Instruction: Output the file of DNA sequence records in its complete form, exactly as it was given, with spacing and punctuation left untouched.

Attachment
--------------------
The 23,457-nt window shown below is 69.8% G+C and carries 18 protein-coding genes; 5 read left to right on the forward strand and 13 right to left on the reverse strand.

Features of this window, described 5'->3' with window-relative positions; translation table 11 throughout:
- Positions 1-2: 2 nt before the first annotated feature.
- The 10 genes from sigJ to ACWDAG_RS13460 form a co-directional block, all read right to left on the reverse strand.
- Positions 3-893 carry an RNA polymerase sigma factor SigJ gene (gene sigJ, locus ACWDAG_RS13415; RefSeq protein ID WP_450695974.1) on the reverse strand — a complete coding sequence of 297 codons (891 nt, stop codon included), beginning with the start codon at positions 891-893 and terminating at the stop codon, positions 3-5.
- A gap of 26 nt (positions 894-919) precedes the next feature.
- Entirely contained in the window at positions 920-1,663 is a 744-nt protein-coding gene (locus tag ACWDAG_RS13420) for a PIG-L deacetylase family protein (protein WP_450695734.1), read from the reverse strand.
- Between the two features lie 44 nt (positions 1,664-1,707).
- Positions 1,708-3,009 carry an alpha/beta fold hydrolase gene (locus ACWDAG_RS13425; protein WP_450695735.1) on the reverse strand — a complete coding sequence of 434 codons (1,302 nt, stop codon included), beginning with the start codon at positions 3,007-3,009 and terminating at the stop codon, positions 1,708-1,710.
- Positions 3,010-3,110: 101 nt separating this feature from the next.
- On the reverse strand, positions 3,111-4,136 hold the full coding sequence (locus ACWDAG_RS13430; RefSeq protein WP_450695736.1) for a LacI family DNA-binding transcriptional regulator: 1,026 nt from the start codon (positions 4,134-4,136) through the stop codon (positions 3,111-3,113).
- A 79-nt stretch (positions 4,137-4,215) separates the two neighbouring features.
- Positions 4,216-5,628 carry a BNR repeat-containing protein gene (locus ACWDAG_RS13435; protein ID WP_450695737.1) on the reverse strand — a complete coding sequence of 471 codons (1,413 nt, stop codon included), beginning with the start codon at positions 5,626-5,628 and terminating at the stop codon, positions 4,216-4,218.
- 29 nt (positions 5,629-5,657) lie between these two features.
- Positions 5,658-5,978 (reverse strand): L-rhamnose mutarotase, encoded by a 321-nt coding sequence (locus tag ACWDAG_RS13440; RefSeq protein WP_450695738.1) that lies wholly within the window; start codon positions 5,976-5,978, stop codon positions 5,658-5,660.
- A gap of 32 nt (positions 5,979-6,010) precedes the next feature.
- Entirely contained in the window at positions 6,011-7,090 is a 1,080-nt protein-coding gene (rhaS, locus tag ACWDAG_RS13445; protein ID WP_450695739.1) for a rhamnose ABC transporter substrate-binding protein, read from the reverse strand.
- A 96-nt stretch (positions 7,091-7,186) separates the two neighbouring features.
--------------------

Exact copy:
The 23,457-nt window shown below is 69.8% G+C and carries 18 protein-coding genes; 5 read left to right on the forward strand and 13 right to left on the reverse strand.

Features of this window, described 5'->3' with window-relative positions; translation table 11 throughout:
- Positions 1-2: 2 nt before the first annotated feature.
- The 10 genes from sigJ to ACWDAG_RS13460 form a co-directional block, all read right to left on the reverse strand.
- Positions 3-893 carry an RNA polymerase sigma factor SigJ gene (gene sigJ, locus ACWDAG_RS13415; RefSeq protein ID WP_450695974.1) on the reverse strand — a complete coding sequence of 297 codons (891 nt, stop codon included), beginning with the start codon at positions 891-893 and terminating at the stop codon, positions 3-5.
- A gap of 26 nt (positions 894-919) precedes the next feature.
- Entirely contained in the window at positions 920-1,663 is a 744-nt protein-coding gene (locus tag ACWDAG_RS13420) for a PIG-L deacetylase family protein (protein WP_450695734.1), read from the reverse strand.
- Between the two features lie 44 nt (positions 1,664-1,707).
- Positions 1,708-3,009 carry an alpha/beta fold hydrolase gene (locus ACWDAG_RS13425; protein WP_450695735.1) on the reverse strand — a complete coding sequence of 434 codons (1,302 nt, stop codon included), beginning with the start codon at positions 3,007-3,009 and terminating at the stop codon, positions 1,708-1,710.
- Positions 3,010-3,110: 101 nt separating this feature from the next.
- On the reverse strand, positions 3,111-4,136 hold the full coding sequence (locus ACWDAG_RS13430; RefSeq protein WP_450695736.1) for a LacI family DNA-binding transcriptional regulator: 1,026 nt from the start codon (positions 4,134-4,136) through the stop codon (positions 3,111-3,113).
- A 79-nt stretch (positions 4,137-4,215) separates the two neighbouring features.
- Positions 4,216-5,628 carry a BNR repeat-containing protein gene (locus ACWDAG_RS13435; protein ID WP_450695737.1) on the reverse strand — a complete coding sequence of 471 codons (1,413 nt, stop codon included), beginning with the start codon at positions 5,626-5,628 and terminating at the stop codon, positions 4,216-4,218.
- 29 nt (positions 5,629-5,657) lie between these two features.
- Positions 5,658-5,978 (reverse strand): L-rhamnose mutarotase, encoded by a 321-nt coding sequence (locus tag ACWDAG_RS13440; RefSeq protein WP_450695738.1) that lies wholly within the window; start codon positions 5,976-5,978, stop codon positions 5,658-5,660.
- A gap of 32 nt (positions 5,979-6,010) precedes the next feature.
- Entirely contained in the window at positions 6,011-7,090 is a 1,080-nt protein-coding gene (rhaS, locus tag ACWDAG_RS13445; protein ID WP_450695739.1) for a rhamnose ABC transporter substrate-binding protein, read from the reverse strand.
- A 96-nt stretch (positions 7,091-7,186) separates the two neighbouring features.